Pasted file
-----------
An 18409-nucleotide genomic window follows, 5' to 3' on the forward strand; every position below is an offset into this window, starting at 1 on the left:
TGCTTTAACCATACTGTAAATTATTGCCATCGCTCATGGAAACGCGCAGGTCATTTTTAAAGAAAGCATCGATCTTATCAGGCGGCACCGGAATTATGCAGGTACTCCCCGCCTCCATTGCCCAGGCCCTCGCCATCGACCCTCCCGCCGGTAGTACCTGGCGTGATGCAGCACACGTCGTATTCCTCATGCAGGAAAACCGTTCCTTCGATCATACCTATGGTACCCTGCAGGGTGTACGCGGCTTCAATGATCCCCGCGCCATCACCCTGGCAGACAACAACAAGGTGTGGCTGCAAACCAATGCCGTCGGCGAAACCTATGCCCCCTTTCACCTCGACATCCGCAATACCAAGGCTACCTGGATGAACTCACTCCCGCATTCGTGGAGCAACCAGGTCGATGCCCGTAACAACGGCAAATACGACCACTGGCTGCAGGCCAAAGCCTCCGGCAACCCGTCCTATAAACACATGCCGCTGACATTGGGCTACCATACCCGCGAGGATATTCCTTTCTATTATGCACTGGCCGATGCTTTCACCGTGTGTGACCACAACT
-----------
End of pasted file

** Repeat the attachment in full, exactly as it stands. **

An 18409-nucleotide genomic window follows, 5' to 3' on the forward strand; every position below is an offset into this window, starting at 1 on the left:
TGCTTTAACCATACTGTAAATTATTGCCATCGCTCATGGAAACGCGCAGGTCATTTTTAAAGAAAGCATCGATCTTATCAGGCGGCACCGGAATTATGCAGGTACTCCCCGCCTCCATTGCCCAGGCCCTCGCCATCGACCCTCCCGCCGGTAGTACCTGGCGTGATGCAGCACACGTCGTATTCCTCATGCAGGAAAACCGTTCCTTCGATCATACCTATGGTACCCTGCAGGGTGTACGCGGCTTCAATGATCCCCGCGCCATCACCCTGGCAGACAACAACAAGGTGTGGCTGCAAACCAATGCCGTCGGCGAAACCTATGCCCCCTTTCACCTCGACATCCGCAATACCAAGGCTACCTGGATGAACTCACTCCCGCATTCGTGGAGCAACCAGGTCGATGCCCGTAACAACGGCAAATACGACCACTGGCTGCAGGCCAAAGCCTCCGGCAACCCGTCCTATAAACACATGCCGCTGACATTGGGCTACCATACCCGCGAGGATATTCCTTTCTATTATGCACTGGCCGATGCTTTCACCGTGTGTGACCACAACT